"Well done, my little angels." Sister Concepta Pius smiled. "Now, is everybody clear on that?" The nun's squinting eyes scanned the room.
As usual there was just one hand in the air, and as usual it was the hand of Marion Delany. Sister Concepta raised her eyes slowly to heaven and asked, "Yes, Marion?"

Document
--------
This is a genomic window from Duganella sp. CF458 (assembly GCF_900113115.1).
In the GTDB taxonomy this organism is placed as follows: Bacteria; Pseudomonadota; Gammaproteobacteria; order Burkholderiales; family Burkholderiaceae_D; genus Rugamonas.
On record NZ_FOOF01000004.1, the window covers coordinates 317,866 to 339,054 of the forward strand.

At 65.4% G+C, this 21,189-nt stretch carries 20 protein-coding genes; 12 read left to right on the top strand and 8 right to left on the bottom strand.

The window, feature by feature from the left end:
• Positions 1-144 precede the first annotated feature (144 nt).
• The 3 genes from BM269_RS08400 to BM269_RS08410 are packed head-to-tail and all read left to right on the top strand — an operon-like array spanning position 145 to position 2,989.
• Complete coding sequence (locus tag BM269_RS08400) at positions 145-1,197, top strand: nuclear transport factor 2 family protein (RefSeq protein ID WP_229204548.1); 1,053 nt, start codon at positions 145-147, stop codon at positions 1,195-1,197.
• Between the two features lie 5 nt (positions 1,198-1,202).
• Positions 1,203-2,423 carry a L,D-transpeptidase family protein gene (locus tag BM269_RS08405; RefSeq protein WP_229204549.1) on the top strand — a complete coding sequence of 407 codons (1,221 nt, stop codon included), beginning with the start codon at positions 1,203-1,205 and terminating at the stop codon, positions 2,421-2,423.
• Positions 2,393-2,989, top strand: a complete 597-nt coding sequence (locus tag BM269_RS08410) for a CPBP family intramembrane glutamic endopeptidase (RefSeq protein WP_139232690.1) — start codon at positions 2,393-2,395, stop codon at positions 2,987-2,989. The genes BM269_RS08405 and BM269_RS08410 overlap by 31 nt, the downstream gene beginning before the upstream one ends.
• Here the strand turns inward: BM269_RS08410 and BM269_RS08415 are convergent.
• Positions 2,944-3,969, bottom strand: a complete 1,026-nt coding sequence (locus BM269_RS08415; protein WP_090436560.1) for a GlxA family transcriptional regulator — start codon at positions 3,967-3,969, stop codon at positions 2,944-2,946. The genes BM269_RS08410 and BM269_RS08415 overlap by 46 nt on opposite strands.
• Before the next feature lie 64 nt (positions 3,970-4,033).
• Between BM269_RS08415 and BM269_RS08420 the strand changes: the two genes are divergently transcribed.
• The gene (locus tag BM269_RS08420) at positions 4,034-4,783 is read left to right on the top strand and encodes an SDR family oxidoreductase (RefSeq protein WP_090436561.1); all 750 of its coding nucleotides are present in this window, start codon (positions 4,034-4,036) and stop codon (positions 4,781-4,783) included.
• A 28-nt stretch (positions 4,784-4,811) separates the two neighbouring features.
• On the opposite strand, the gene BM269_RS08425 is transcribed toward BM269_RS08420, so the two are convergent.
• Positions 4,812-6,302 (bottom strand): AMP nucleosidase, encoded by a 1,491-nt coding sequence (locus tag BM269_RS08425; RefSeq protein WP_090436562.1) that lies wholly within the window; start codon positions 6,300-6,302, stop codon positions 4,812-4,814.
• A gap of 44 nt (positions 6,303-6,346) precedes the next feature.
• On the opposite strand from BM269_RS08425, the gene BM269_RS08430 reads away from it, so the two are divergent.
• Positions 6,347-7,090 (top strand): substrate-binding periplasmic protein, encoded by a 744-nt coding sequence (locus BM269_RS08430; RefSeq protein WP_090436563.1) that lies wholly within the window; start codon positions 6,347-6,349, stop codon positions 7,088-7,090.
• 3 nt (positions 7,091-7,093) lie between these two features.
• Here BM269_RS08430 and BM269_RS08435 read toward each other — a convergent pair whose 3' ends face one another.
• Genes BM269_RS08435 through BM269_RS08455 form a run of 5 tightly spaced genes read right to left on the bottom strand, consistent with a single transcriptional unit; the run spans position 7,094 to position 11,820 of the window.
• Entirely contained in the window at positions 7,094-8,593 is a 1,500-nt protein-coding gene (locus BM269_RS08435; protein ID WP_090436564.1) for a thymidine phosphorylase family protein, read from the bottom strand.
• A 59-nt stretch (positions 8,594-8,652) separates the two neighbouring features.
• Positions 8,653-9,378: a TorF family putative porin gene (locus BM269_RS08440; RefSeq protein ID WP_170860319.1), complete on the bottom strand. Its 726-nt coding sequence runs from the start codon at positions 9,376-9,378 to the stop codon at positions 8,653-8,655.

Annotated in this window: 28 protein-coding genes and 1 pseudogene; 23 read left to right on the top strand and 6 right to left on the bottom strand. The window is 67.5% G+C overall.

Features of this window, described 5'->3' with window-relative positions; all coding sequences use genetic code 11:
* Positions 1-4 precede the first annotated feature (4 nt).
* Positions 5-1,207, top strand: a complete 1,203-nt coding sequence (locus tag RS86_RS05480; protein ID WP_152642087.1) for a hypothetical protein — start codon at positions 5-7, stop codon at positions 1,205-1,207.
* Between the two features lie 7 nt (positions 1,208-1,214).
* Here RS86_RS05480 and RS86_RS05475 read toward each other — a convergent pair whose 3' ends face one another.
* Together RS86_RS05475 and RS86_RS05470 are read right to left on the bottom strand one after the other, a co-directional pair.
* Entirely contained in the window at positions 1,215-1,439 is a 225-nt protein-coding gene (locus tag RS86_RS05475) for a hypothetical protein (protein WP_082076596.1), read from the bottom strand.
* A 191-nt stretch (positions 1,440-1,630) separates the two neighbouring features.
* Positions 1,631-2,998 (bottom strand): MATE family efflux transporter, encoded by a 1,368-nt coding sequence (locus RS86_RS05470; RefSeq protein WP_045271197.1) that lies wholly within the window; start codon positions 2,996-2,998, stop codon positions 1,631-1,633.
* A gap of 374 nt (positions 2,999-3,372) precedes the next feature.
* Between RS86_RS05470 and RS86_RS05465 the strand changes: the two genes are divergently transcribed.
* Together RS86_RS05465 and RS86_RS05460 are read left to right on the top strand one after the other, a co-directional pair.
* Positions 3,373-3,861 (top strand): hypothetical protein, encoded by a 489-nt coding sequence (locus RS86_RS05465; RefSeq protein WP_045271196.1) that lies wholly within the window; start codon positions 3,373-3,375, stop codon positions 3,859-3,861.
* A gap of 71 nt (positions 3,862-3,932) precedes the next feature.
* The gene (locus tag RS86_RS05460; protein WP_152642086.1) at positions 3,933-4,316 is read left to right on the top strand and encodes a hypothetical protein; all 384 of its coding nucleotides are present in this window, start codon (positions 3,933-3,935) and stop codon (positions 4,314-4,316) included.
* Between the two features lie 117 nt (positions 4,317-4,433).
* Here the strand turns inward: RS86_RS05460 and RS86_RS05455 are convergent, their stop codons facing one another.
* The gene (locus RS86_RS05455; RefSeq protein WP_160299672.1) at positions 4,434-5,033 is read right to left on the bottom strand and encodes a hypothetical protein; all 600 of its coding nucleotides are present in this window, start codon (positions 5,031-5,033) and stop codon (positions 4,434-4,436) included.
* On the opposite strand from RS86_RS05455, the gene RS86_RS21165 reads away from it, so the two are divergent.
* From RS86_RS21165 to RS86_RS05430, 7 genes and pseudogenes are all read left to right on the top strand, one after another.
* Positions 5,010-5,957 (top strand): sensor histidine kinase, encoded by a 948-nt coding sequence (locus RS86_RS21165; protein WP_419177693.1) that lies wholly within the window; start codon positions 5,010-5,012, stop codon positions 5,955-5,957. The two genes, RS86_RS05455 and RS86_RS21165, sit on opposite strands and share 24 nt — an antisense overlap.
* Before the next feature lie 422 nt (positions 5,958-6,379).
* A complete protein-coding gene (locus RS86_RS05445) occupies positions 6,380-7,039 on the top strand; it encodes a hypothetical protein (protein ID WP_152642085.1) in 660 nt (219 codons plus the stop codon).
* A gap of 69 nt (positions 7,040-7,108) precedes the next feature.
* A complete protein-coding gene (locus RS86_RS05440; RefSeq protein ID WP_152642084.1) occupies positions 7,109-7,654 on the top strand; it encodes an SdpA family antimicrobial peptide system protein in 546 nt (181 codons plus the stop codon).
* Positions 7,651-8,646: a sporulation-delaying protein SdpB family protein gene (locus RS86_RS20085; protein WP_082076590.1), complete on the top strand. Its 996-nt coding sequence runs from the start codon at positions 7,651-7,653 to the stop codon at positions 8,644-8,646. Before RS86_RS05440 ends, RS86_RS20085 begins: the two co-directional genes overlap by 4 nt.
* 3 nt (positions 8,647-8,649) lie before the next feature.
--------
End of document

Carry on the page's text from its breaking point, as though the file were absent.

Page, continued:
Marion Delany stood, but you could hardly notice. Marion Delany was the tiniest girl in the class, and yet at seven years of age she was two years older than the rest of the girls. It was not that Marion had been held back a couple of years in school because of any learning difficulty. The fact was that, until she was seven years of age, Marion Delany had never attended school. The reason for this is simple, yet complicated, as Marion's mother tried to explain to the officer from the Department of Education who called to her home. The officer had been sent there when the department realized that a child from the Birth Register seven years previously had yet to come on to the School Register, two years after she should have. It was all to do with public transport, Marion's mother tried to explain. You see, in Dublin, no child four years or younger had to pay any fare to travel on public transport. Now, the Delany family was made up of two boys and eight girls. The girls ranged in age from four years of age to fourteen years of age, and the truth is that between the four-year-old and the fourteen-year-old the height difference was barely noticeable. When traveling with their mother on public transport, the Delany children were always schooled that if a bus conductor should ask them what age they were they should say "four." With so many daughters and after so many trips, Mrs. Delany simply forgot what age each of her children was. If anybody asked any Delany girl what age she was, the immediate answer would be "four." And, truthfully, as Marion stood in the aisle of the classroom that morning with her hand in the air, she really looked like she could just be little more than four.